Cano Deal Is Terrible for Everyone Involved
Robinson Cano is about to learn a hard lesson: Money can't buy happiness.
ESPN's Enrique Rojas reports that the second baseman has agreed to a 10-year, $240 million deal with the Seattle Mariners, scoffing at what was reportedly a seven-year offer in the $165 million to $170 million range from his former team, the New York Yankees.
On its face, this deal looks like a win for both Cano and his green (in more ways than one) agent, Jay Z, who needed to make a huge splash to prove his negotiating prowess and attract future clients. And Cano will never have to worry about money or job security again; he'll still be making $24 million a year even when he's old-for-baseball at 41.
He'll also never again have to worry about where to keep all his World Series rings. The Mariners haven't been relevant in a decade, and even the addition of this offseason's most talented free agent isn't going to change that. Cano also lost out on his chance to cement his legacy as a Yankees lifer, which sounds superfluous until you recall that Mariano Rivera was willing to take a $5 million pay cut in order to retire in pinstripes. There are tangible benefits to playing the country's largest media market -- heck, Mickey Rivers is still making money signing autographs.
As for the Mariners, it'll take a lot more than just Cano to put them into playoff contention, and they'll be paying a heavy price for him when he's long past his prime. The main bone of contention for the Yankees during their negotiations was Cano's insistence on a 10th year. It seems New York actually did learn something from not one, but two terrible contracts with Alex Rodriguez, as well as watching the Los Angeles Angels and the Detroit Tigers get lukewarm results from long-term deals with Albert Pujols and Prince Fielder, respectively.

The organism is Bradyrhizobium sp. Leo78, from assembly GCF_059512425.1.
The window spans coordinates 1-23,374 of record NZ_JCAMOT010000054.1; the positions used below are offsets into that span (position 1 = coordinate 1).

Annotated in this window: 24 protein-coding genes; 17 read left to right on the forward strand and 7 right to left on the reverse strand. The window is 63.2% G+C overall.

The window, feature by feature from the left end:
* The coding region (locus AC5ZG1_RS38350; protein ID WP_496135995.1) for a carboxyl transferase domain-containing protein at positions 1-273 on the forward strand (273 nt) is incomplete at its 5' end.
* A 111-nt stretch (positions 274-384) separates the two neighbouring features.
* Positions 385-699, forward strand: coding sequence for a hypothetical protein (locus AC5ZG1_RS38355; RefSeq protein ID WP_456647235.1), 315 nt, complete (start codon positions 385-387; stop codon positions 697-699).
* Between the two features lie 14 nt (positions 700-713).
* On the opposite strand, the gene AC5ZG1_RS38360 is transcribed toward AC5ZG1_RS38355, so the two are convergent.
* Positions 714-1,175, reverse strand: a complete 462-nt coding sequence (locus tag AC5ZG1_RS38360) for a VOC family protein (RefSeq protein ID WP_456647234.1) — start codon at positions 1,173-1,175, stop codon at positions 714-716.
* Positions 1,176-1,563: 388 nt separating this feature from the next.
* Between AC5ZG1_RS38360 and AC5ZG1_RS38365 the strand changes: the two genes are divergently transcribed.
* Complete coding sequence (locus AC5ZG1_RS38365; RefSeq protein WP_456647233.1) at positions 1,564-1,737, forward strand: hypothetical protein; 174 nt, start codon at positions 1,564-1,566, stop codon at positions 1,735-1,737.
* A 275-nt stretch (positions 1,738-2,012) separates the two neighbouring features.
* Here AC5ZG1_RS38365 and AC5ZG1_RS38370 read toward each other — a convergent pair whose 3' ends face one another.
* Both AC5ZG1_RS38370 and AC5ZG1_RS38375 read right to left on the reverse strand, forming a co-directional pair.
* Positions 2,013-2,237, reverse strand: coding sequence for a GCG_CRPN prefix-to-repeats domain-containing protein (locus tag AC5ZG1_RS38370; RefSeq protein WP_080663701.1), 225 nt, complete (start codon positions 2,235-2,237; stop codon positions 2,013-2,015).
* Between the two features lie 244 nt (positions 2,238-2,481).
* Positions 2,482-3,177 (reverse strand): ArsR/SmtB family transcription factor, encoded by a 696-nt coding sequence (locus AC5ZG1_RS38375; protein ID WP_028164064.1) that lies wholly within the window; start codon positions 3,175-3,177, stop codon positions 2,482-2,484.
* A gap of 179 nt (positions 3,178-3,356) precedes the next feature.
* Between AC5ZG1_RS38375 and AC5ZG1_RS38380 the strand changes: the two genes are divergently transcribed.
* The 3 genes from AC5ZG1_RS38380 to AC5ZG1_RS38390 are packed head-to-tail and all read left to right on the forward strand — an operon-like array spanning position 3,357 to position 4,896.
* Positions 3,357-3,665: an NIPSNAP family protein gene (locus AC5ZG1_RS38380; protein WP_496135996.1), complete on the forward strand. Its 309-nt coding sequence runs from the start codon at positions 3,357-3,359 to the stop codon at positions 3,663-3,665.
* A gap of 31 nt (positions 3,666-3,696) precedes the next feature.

But the Yankees are also losers here, as they and their fans say goodbye to one of the sole, shining beacons of their dilapidated farm system, throwing another wrench into an already tenuous infield situation. The only silver lining of losing Cano is that the team can now use the money to sign a much-needed pitcher (or three) -- little comfort to a fan base that is used to getting all the toys under the tree.
So best of luck, Cano, and thanks for the memories. The bright lights will miss you -- just not as much as you'll miss them.
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Kavitha A Davidson at email@example.com